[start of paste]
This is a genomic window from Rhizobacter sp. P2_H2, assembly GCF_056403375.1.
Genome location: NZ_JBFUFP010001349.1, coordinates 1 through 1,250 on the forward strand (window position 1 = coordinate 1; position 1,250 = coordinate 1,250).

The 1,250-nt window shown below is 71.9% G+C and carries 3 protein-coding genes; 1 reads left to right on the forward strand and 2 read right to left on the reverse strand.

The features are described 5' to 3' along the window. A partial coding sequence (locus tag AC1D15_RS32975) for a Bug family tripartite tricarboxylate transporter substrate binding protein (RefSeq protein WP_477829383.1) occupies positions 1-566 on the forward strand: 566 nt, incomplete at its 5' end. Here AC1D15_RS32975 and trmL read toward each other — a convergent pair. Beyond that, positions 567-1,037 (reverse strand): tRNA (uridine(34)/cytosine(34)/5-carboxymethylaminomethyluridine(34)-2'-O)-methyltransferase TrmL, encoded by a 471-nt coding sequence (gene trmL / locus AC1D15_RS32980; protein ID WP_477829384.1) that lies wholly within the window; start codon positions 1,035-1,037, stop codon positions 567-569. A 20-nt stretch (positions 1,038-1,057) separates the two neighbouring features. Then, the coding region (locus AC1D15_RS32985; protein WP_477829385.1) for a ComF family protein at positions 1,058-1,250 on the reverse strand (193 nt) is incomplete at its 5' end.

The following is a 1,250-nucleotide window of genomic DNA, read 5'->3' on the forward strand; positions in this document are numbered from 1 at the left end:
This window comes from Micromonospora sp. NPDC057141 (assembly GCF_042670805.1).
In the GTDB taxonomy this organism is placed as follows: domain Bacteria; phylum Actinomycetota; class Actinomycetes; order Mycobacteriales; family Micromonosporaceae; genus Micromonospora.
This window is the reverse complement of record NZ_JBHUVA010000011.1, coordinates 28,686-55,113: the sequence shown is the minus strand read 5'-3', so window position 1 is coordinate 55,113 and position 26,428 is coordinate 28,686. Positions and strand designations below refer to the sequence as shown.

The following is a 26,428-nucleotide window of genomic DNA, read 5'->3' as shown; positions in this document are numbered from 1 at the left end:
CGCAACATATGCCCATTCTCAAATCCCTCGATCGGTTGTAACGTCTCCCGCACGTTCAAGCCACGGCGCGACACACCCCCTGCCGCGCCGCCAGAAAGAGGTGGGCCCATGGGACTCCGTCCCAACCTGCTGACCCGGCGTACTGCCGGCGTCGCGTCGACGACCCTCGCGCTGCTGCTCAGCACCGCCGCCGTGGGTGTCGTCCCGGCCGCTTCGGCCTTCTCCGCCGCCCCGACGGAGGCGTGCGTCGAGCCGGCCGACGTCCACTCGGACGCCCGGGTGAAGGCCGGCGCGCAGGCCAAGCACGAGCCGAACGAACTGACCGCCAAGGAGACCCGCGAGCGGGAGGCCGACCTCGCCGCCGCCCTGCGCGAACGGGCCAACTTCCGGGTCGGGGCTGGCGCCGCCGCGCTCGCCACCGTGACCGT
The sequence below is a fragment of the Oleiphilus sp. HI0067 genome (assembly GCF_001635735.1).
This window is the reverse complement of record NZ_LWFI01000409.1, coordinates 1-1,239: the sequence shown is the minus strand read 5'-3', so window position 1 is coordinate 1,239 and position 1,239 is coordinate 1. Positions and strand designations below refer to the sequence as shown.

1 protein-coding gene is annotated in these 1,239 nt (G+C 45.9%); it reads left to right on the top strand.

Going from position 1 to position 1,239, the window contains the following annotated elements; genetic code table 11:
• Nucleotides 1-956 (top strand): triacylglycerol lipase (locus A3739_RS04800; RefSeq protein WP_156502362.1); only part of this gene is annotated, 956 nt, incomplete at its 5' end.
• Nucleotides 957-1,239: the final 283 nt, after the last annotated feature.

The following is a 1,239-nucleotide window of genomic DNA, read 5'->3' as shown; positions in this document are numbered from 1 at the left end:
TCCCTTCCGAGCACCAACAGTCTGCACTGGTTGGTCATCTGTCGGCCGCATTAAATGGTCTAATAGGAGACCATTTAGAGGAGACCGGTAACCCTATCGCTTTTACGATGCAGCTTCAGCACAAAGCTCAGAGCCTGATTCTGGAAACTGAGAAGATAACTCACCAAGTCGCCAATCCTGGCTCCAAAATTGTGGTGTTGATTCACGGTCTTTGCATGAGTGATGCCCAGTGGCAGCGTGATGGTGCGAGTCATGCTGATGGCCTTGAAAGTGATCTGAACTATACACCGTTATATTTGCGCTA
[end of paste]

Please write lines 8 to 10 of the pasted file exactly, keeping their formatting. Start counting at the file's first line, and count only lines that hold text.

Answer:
This window is the reverse complement of record NZ_JBHUVA010000011.1, coordinates 28,686-55,113: the sequence shown is the minus strand read 5'-3', so window position 1 is coordinate 55,113 and position 26,428 is coordinate 28,686. Positions and strand designations below refer to the sequence as shown.

The following is a 26,428-nucleotide window of genomic DNA, read 5'->3' as shown; positions in this document are numbered from 1 at the left end:
CGCAACATATGCCCATTCTCAAATCCCTCGATCGGTTGTAACGTCTCCCGCACGTTCAAGCCACGGCGCGACACACCCCCTGCCGCGCCGCCAGAAAGAGGTGGGCCCATGGGACTCCGTCCCAACCTGCTGACCCGGCGTACTGCCGGCGTCGCGTCGACGACCCTCGCGCTGCTGCTCAGCACCGCCGCCGTGGGTGTCGTCCCGGCCGCTTCGGCCTTCTCCGCCGCCCCGACGGAGGCGTGCGTCGAGCCGGCCGACGTCCACTCGGACGCCCGGGTGAAGGCCGGCGCGCAGGCCAAGCACGAGCCGAACGAACTGACCGCCAAGGAGACCCGCGAGCGGGAGGCCGACCTCGCCGCCGCCCTGCGCGAACGGGCCAACTTCCGGGTCGGGGCTGGCGCCGCCGCGCTCGCCACCGTGACCGT